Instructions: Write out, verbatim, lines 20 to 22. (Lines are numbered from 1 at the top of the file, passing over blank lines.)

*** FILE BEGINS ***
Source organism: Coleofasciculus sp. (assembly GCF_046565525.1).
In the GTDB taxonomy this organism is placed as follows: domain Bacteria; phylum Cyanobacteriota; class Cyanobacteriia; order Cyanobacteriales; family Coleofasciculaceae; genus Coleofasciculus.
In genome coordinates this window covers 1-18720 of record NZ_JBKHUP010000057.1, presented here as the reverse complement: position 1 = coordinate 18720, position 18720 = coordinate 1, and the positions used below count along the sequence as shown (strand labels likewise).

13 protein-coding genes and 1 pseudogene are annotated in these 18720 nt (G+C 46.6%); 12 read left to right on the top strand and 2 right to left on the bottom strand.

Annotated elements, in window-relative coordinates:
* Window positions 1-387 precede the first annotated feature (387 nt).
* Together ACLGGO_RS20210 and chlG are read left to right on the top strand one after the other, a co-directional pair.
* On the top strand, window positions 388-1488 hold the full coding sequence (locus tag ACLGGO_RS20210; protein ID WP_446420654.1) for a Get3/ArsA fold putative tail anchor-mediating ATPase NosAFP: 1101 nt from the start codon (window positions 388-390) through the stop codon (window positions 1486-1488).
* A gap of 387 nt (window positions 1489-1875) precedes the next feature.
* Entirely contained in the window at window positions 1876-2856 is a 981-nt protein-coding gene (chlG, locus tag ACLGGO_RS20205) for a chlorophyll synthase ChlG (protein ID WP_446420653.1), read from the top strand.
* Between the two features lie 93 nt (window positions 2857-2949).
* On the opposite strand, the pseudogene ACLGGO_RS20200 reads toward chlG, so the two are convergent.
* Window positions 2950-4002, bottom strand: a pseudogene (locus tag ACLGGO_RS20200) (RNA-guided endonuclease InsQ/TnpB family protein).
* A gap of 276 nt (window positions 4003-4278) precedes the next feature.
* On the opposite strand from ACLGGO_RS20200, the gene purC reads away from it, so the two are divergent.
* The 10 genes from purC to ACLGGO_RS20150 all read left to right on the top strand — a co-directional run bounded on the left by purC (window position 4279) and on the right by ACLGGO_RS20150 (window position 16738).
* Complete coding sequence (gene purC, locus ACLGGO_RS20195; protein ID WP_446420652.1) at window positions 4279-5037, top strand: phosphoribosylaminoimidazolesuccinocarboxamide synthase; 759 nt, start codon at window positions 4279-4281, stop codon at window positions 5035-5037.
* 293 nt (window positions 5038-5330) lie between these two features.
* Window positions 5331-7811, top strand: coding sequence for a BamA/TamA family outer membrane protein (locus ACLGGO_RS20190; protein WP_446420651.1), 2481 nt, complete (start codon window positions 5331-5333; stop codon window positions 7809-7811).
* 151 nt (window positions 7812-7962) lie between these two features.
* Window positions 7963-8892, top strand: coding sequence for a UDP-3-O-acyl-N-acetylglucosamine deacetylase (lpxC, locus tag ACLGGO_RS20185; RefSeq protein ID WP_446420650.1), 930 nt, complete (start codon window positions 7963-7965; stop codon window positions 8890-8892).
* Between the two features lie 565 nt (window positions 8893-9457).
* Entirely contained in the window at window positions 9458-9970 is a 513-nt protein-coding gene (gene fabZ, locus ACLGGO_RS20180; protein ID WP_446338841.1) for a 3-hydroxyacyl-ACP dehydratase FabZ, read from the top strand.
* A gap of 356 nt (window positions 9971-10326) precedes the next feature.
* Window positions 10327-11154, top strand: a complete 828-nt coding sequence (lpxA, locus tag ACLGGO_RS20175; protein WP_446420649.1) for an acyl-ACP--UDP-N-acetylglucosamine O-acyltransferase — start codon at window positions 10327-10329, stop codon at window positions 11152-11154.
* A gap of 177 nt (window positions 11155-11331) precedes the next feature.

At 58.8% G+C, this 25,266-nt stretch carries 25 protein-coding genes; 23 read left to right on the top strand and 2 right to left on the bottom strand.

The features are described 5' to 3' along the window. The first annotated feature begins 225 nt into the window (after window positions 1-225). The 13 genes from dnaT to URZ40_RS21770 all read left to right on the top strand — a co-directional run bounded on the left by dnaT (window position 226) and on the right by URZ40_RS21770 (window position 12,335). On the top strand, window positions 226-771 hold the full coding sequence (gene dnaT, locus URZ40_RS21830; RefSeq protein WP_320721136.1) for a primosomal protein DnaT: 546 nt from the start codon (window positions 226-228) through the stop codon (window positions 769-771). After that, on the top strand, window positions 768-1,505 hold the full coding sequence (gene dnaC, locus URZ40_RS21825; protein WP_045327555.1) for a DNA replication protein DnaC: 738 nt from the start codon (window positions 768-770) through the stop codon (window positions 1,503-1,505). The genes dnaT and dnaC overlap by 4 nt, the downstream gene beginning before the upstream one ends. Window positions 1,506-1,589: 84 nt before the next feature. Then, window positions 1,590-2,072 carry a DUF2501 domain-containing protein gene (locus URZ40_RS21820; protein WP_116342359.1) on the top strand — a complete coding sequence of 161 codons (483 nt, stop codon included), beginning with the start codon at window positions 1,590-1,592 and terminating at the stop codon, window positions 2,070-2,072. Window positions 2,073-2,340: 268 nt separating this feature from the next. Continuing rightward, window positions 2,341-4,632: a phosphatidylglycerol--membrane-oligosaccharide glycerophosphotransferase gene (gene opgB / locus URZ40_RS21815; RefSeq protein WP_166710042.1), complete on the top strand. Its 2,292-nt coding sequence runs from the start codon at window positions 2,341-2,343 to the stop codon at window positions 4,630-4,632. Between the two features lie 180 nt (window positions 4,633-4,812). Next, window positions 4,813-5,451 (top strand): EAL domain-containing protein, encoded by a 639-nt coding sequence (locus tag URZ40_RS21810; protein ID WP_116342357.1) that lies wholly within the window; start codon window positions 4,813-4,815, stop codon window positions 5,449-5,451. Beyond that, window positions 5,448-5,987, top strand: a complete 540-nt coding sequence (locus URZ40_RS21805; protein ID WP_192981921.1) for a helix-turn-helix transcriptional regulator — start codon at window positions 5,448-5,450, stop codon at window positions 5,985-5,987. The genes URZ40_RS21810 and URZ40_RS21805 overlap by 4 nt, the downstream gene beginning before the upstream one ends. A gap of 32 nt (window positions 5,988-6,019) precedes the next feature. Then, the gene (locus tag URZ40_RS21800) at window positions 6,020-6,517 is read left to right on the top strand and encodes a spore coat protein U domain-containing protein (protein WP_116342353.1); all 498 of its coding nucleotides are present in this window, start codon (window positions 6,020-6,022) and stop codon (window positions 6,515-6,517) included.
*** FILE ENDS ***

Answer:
* 151 nt (window positions 7812-7962) lie between these two features.
* Window positions 7963-8892, top strand: coding sequence for a UDP-3-O-acyl-N-acetylglucosamine deacetylase (lpxC, locus tag ACLGGO_RS20185; RefSeq protein ID WP_446420650.1), 930 nt, complete (start codon window positions 7963-7965; stop codon window positions 8890-8892).
* Between the two features lie 565 nt (window positions 8893-9457).